‘I knew that someday I was gonna die, and I knew before I died two things would happen to me; that number one I would regret my entire life, and number two I would want to live my life over again‘.
The first song from The Holy Bible to offer an industrial tone, the savage guitars crunch and throb, drums smash down like hammers on steel, all manner of filters make the instruments sound mechanical and condensed while Bradfield sounds like a cyborg spinning out of control. This is heavy, dark stuff, unsurprisingly, with a chaotic mixture of lyrical brilliance with lyrical weirdness. It’s the first song that sounds evil on the album, as if it has taken on a life of its own and is coming after you, stalking, hunting. Opening with the above haunting quote (Hubert Selby Jr) about life, death, and regret, futility, apathy, the lyrics and music follow without looking back. The finger-pointing ending, which I believe was added by Nicky, has become a Manics moment – meme -mement? The band seemingly taking aim at, well, all of us, the monstrous humans we are, being responsible for all of the terrible shit in the world. Again Bradfield pulls every once of hatred and despair from the words, pumps them back through the music and unleashes a terrifying vocal performance, screaming to the pit of his soul with unfettered anguish and rage.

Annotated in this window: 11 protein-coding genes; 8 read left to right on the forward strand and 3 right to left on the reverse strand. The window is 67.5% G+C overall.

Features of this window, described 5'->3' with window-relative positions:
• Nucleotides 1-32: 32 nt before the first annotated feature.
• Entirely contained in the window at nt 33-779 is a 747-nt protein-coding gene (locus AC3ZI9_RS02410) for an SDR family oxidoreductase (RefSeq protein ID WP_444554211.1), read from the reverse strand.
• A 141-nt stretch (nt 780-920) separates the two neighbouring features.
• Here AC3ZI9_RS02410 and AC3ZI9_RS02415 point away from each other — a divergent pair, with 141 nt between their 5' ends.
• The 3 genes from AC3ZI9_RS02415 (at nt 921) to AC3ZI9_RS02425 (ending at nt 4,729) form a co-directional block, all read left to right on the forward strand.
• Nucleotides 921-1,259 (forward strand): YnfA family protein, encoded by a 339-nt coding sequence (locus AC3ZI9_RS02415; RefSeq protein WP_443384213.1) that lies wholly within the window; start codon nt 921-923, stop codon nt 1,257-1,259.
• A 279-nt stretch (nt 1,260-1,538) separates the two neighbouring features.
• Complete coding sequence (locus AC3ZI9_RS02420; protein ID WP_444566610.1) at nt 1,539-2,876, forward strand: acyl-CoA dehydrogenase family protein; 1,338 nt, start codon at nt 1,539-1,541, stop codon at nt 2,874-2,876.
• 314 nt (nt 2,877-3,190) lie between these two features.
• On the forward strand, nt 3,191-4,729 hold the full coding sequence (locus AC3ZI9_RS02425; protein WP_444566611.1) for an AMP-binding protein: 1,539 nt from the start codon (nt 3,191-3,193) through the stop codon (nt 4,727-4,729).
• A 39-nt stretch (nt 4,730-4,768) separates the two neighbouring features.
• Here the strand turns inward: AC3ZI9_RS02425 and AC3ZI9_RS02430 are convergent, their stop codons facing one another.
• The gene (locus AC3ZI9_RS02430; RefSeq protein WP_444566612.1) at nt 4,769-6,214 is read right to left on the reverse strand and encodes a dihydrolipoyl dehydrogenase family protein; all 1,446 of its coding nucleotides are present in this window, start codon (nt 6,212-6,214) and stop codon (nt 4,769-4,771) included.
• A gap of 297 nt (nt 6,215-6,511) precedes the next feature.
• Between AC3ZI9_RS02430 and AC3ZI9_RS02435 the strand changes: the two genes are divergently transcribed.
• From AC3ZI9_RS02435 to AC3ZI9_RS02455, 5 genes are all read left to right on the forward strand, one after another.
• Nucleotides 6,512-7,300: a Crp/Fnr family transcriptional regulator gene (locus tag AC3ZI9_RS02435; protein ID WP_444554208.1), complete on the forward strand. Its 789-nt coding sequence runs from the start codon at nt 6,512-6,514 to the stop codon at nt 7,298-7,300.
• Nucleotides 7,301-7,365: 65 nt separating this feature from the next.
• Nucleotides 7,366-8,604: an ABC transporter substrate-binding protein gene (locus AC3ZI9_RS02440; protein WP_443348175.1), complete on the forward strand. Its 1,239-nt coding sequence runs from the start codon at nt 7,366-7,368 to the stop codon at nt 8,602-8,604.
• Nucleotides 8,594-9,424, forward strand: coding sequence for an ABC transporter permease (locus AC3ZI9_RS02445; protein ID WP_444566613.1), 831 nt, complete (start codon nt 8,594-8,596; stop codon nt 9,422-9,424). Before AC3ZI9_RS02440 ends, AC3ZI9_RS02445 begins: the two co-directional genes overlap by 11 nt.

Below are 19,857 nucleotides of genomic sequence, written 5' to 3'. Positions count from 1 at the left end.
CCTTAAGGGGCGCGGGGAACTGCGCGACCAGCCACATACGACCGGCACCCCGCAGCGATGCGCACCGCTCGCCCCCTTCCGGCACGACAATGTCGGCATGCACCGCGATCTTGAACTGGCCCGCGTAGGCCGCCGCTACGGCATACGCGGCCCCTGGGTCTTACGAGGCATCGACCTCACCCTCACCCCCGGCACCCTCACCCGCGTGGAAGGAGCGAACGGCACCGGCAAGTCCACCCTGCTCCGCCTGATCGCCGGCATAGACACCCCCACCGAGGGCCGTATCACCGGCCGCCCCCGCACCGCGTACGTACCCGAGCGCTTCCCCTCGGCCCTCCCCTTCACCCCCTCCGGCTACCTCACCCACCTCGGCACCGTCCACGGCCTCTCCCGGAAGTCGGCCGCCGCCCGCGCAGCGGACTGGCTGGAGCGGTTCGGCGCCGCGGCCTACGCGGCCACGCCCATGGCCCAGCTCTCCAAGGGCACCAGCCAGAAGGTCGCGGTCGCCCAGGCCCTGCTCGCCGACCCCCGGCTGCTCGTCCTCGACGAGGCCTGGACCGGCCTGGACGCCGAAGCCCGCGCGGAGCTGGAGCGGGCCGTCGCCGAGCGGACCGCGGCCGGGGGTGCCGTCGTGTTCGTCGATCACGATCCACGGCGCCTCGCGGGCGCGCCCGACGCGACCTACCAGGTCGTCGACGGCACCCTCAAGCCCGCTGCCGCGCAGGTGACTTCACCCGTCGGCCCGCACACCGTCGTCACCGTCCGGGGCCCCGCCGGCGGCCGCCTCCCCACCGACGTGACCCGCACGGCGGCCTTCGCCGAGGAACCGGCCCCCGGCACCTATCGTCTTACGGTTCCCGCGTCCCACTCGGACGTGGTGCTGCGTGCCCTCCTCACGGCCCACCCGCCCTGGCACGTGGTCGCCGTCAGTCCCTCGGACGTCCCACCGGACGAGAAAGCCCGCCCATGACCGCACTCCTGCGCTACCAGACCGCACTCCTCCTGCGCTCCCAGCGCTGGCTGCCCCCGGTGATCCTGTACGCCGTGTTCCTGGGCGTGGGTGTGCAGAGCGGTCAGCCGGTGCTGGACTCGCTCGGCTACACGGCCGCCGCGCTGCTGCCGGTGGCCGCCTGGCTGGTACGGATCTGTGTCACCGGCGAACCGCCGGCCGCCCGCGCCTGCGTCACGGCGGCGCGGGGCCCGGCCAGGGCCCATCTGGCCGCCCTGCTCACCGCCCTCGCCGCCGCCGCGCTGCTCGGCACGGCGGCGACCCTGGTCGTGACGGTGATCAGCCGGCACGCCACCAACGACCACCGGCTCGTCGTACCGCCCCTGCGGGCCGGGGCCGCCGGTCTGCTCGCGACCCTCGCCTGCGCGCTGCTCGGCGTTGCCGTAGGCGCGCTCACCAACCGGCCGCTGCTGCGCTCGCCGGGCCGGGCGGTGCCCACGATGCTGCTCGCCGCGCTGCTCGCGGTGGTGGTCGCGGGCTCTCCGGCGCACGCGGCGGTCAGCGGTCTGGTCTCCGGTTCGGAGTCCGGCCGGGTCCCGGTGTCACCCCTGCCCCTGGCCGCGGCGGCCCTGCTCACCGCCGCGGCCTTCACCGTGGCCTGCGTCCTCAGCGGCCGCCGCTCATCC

- Obsidian’s blackest hole/a city is blackest hole/a city’s blackest hole
- The nation’s mouth wraps you inside
- Fucked up don’t know why you put it away
- Shut up! Shut up!
- Open black ground with tomorrow’s compass (?)
- So watch out girl and you expect your chores/so watch our car and you’ll expect no choice
- Acedia’s blackest hole
- The nation’s moral suicide
- Fucked up don’t know why you poor little boy
- Shalom! Shalom!
- Open black ruins a moral conscience
- So wash your car in your ‘x’ baseball shoes